Last year we moved into our first house. It was wonderful, scary and exhausting all at the same time. After living in apartments for years, I found myself so excited about finally having an outdoor deck. This meant many things to me; natural light photography, being able to grill and for the first time ever, the ability to grow herbs and vegetables.
In my rush to buy every herb imaginable, I accidentally purchased 2 chive plants. No biggie, worst mistakes have happened. I ended up wasting quite a bit of them because, as I now know, chives grow like weeds.
Those chives you see? They’re not from last year. I took that photo today. Almost all of my herbs have come back on their own. Pretty cool! I didn’t even know that was possible. Clearly I still have a lot to learn about gardening. So far the chives, thyme, rosemary, oregano, sage, kale and strawberries have returned (though no actual strawberries yet).
That flower on the left is a strawberry flower! I think it’s waiting for a bee. On the right you see thyme and oregano. Parsley used to live between the two but the oregano overtook it. I guess oregano is kind of like a weed as well. A tasty, tasty weed.
Long story short (too late?), I have a ton of chives and oregano. I’ve made some tangy goat cheese and chive biscuits for you. What should I make next? The more suggestions, the better.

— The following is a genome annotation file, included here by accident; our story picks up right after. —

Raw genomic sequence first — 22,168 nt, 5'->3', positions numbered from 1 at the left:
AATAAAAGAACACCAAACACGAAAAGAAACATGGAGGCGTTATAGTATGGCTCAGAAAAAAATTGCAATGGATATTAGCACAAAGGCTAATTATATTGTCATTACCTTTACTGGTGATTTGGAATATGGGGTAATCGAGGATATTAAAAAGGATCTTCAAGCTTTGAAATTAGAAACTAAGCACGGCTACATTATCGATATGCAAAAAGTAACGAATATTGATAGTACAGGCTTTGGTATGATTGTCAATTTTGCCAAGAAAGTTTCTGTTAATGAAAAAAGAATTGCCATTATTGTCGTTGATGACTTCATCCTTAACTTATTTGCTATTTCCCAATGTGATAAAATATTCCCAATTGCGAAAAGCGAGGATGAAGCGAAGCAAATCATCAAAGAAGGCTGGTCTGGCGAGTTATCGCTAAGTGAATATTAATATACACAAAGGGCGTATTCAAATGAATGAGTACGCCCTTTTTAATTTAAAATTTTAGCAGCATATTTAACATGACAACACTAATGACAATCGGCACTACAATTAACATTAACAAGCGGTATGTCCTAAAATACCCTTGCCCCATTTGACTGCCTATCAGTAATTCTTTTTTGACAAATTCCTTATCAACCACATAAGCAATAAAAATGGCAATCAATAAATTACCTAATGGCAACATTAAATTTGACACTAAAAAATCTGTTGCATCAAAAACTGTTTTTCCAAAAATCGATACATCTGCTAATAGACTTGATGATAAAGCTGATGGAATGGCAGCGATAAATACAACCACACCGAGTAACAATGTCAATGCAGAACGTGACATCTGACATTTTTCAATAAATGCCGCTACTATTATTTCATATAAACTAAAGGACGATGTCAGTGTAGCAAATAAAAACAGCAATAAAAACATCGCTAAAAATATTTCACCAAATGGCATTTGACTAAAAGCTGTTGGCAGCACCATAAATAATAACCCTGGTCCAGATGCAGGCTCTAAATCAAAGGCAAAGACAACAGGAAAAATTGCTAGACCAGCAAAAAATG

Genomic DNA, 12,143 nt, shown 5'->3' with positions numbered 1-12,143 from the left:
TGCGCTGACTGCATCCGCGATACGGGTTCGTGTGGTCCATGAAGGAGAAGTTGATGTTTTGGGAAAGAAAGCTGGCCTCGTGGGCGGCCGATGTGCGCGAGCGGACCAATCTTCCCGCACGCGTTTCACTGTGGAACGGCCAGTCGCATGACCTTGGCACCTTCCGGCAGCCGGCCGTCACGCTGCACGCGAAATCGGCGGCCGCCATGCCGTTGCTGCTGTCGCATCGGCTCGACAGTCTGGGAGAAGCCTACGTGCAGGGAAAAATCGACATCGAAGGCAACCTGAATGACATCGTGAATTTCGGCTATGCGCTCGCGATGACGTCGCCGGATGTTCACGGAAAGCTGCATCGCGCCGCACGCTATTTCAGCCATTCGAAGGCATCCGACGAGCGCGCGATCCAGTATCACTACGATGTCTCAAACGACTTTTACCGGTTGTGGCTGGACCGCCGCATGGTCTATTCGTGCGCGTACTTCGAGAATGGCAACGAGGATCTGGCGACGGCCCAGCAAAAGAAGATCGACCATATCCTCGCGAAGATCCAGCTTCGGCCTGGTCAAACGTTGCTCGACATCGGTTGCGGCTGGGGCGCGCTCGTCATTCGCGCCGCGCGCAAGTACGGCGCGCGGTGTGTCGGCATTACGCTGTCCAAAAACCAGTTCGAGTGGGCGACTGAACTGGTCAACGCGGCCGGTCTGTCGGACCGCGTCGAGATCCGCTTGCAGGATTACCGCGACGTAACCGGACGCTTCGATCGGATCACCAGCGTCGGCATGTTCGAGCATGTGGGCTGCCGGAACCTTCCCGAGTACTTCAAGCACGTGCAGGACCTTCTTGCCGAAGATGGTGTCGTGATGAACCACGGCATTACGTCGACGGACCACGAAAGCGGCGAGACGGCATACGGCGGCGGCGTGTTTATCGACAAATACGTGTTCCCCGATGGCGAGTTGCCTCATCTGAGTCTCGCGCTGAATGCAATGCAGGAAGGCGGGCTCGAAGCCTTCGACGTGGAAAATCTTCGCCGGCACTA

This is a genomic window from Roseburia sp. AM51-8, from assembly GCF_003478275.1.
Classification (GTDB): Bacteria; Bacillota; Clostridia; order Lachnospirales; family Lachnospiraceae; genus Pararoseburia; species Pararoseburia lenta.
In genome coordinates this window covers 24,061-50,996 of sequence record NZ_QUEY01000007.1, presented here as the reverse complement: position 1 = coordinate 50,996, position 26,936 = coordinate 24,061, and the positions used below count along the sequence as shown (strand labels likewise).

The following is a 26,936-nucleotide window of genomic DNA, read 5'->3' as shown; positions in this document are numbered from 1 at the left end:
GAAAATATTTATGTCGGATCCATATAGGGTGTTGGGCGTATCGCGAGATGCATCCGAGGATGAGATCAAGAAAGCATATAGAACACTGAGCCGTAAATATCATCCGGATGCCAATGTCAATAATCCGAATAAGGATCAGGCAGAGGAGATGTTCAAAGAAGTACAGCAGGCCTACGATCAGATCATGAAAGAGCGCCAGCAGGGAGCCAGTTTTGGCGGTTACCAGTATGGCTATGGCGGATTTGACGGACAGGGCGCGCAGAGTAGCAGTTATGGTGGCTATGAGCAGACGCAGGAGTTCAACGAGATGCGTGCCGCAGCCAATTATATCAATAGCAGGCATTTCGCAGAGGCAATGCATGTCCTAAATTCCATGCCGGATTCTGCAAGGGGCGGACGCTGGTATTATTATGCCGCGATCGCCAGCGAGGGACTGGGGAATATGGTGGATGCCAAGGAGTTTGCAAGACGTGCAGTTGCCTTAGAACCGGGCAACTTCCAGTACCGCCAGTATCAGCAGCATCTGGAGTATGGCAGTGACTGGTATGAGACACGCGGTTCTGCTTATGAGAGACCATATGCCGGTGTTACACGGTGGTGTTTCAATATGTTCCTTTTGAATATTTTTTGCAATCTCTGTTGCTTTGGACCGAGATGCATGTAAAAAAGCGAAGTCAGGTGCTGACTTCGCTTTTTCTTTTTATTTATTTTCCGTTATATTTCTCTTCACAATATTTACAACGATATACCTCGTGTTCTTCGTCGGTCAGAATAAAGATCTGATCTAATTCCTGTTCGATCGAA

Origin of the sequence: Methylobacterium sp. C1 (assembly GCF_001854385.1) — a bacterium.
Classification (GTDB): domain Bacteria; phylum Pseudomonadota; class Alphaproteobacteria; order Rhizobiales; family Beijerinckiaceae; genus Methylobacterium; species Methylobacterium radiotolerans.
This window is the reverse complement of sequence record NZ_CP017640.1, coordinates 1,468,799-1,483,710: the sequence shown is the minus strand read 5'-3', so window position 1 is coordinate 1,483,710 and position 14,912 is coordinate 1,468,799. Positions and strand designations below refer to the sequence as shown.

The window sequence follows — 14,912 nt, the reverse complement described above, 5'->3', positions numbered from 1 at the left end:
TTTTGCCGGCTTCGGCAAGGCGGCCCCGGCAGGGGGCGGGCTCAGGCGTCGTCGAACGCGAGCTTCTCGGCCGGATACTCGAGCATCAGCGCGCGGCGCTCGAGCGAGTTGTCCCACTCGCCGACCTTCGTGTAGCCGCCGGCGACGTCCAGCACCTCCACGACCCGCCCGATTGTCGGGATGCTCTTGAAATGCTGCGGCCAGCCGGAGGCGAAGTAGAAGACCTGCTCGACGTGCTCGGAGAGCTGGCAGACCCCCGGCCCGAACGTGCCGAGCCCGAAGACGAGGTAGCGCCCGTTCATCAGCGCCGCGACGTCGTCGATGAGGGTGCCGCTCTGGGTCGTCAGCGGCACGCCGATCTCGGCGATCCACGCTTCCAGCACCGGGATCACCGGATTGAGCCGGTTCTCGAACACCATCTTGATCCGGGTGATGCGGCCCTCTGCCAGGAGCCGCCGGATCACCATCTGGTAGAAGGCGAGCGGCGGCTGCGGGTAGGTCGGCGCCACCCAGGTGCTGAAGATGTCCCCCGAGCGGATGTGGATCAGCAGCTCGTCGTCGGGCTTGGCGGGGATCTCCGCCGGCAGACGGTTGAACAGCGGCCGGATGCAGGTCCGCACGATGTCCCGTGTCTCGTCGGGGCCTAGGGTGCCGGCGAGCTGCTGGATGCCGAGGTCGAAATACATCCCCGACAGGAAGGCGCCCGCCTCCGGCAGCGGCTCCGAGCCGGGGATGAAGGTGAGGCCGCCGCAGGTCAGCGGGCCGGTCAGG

- 2 cups all-purpose flour
- 1 tablespoon baking powder
- 1 teaspoon sugar
- ½ teaspoon salt
- 8 tablespoons cold unsalted butter, cut into small cubes
- ¾ cup plain greek yogurt
- ¼ cup goat cheese
- 2 tablespoons chives, chopped finely
- Preheat the oven to 425 degrees F and place the oven rack in the middle position. Cover a baking sheet with parchment paper.
- Add the flour, baking powder, sugar and salt to a food processor and pulse a few times to combine. Distribute the cold butter evenly and pulse several more times to incorporate the butter. It should look like very coarse corn meal (a few larger pieces are ok).
- Add the yogurt, goat cheese and chives and process until the dough is just combined. The less the dough is worked, the more delicate the biscuits will be.
- Turn the dough out onto a lightly floured workspace and form a large ball. Roll out the dough so it’s approximately 1½ inches thick and use a cookie cutter to form biscuits. Re-roll the dough as needed until all of the biscuits are formed.
- Bake for 10-12 minutes until lightly browned on top. Serve warm.
More Biscuit Recipes
Savory Simple – Sweet Potato Biscuits
Savory Simple – Buttery Sourdough Buns
The Amateur Gourmet – Lynn’s Paradise Biscuits
Brown Eyed Baker – Red Lobster Cheddar Bay Biscuits
The Pioneer Woman Cooks – Sugar Biscuits
Cookistry – Dried Blueberry Biscuits